Posted: Mon 3rd Dec 2012
Today see the publication of our latest book, aimed at anyone thinking of starting and running a gardening business. Design Grow Sell by Sophie DaviesÂ is a comprehensive guide to planting the seeds for a successful enterprise - but what are the real essentials that every gardening entrepreneur needs to know?
What do you really need to know to get a successful gardening business off the ground? asks Sophie (left). What came through loud and clear from the expert gardeners, designers and nursery owners and growers I interviewed for my new book is:
1. There is no shortage of work out there even in these finance-stricken times for reliable people who can do a good job. 2. But that cost has become an important factor - look around for the best quote; make sure your client/customer is getting a good deal. 3. There is not enough plant knowledge out there. There are too many designers, but not enough people with a good grounding in plants. 4. So it's really important to get proper horticultural training. 5. Running your own gardening business is really tough, especially at the start, and it can take time to get going and get referrals. 6. Your early work will probably come through family and friends. 7. But that word of mouth will ultimately become your most powerful marketing tool. 8. Finding a niche is key, as is building a sound network of contacts and a database of clients. 9. That you should never, ever work for someone you don't like. 10. And finally, you have to be absolutely passionate about what you do.
Tend to your network
That all-important network of contacts should include:
satisfied customers who may use your services again and can be called on for a reference if you need one
social network followers on Facebook and/or Twitter who can help spread the news of your fantastic new open garden or nursery. A 'Join us on Facebook' (or Twitter) link on your website, business card, invoice or leaflet prompts customers (existing and potential) to connect with you online
complementary local businesses whose specialist services you might need and who you know you can call on to do a good job. These might include tree surgeons, lighting specialists, surveyors and landscape contractors
complementary local businesses through which you might actually get work. These could include architects, house developers and sales and letting agents (great sources of garden tidy-up jobs)
suppliers you use of plants, pots, gardening equipment and turf, who may be able to recommend your company to their own customers with a card at their till or a link on their website through to yours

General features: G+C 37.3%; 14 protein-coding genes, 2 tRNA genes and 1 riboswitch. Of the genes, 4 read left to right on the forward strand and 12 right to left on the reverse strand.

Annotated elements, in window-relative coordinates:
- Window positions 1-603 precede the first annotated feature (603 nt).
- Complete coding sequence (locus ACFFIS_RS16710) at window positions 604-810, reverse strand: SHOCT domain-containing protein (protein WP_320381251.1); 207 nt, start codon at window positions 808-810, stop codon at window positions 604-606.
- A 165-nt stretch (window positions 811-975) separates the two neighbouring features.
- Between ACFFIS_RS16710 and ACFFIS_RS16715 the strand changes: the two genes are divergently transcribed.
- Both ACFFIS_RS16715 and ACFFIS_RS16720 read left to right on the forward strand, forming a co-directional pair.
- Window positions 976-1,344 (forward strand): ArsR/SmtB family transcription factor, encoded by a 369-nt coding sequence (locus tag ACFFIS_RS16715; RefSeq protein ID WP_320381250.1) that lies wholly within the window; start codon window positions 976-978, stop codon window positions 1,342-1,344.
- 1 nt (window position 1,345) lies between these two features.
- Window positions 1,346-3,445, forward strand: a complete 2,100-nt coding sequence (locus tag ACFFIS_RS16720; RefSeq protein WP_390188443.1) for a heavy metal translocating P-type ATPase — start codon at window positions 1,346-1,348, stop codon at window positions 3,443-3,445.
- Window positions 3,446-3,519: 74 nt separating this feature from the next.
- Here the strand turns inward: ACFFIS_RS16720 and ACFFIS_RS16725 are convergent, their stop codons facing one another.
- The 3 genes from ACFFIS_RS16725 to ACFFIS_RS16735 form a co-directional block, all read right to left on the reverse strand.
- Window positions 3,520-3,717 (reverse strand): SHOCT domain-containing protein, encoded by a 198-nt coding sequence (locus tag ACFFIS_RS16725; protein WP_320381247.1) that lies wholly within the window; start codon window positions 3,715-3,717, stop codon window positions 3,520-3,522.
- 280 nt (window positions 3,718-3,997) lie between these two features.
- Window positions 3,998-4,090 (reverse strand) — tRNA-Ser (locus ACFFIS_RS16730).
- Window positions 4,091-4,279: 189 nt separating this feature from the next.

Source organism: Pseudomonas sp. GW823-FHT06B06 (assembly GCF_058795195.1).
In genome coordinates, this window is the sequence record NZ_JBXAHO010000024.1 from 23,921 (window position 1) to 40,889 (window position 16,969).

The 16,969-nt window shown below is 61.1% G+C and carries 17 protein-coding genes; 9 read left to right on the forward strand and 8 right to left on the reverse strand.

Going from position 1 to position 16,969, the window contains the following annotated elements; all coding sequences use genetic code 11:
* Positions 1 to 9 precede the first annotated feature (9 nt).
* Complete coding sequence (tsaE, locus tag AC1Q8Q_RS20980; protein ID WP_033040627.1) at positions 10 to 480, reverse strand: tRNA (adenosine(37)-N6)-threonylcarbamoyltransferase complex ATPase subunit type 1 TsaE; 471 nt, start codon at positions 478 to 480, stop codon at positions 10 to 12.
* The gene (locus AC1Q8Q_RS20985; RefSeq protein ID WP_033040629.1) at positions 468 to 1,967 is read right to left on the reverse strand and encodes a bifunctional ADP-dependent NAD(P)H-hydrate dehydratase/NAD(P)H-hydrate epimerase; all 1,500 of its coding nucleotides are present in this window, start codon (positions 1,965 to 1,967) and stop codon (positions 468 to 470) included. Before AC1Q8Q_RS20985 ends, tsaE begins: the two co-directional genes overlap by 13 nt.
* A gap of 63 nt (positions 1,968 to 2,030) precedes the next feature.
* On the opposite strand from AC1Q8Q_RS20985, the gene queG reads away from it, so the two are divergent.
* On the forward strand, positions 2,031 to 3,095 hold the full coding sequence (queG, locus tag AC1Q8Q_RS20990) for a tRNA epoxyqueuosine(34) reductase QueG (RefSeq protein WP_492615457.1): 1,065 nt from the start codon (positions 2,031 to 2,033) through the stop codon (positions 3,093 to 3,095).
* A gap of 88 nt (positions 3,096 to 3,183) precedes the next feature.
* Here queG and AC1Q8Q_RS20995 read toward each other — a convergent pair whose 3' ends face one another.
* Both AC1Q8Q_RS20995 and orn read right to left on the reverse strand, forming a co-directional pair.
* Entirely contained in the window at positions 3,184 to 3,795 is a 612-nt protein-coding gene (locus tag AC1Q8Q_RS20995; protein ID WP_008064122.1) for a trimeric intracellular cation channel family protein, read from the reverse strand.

fellow gardening professionals, perhaps like-minded people you studied with and can call on for advice and help.
Nurture new contacts
New gardening, design and nursery businesses should take advantage, too, of existing networks, including local horticultural societies and national trade bodies. Many of these organise awards, annual conferences and local cluster group meetings. They can be a great boost to your contacts book and morale. Also, get out and about and develop new contacts of your own. Talk to people confidently about your business. Carry a card and tell people what you do. You never know who you might meet, even in the course of a trip to the shops or the school run, or what exciting new business opportunities this might lead to. Sophie Davies is an experienced journalist who studied garden design at the English Gardening School. She has written for 25 Beautiful Gardens, Homes & Gardens and The English Garden and had her own design practice until moving out of London. Today, when not writing, she spends her free time gardening at her home in West Sussex.
Buy Design Grow Sell for Â£12.99
Published in association with Country Living magazine, Design Grow Sell by Sophie Davies is a complete guide to starting and running a successful gardening business from your home. The book looks at the diverse opportunities that exist in gardening, from running a nursery to building a garden maintenance business, alongside inspirational profiles of 20 small gardening businesses. [product id="56592"] Photo credit: Alexandre Dulaunoy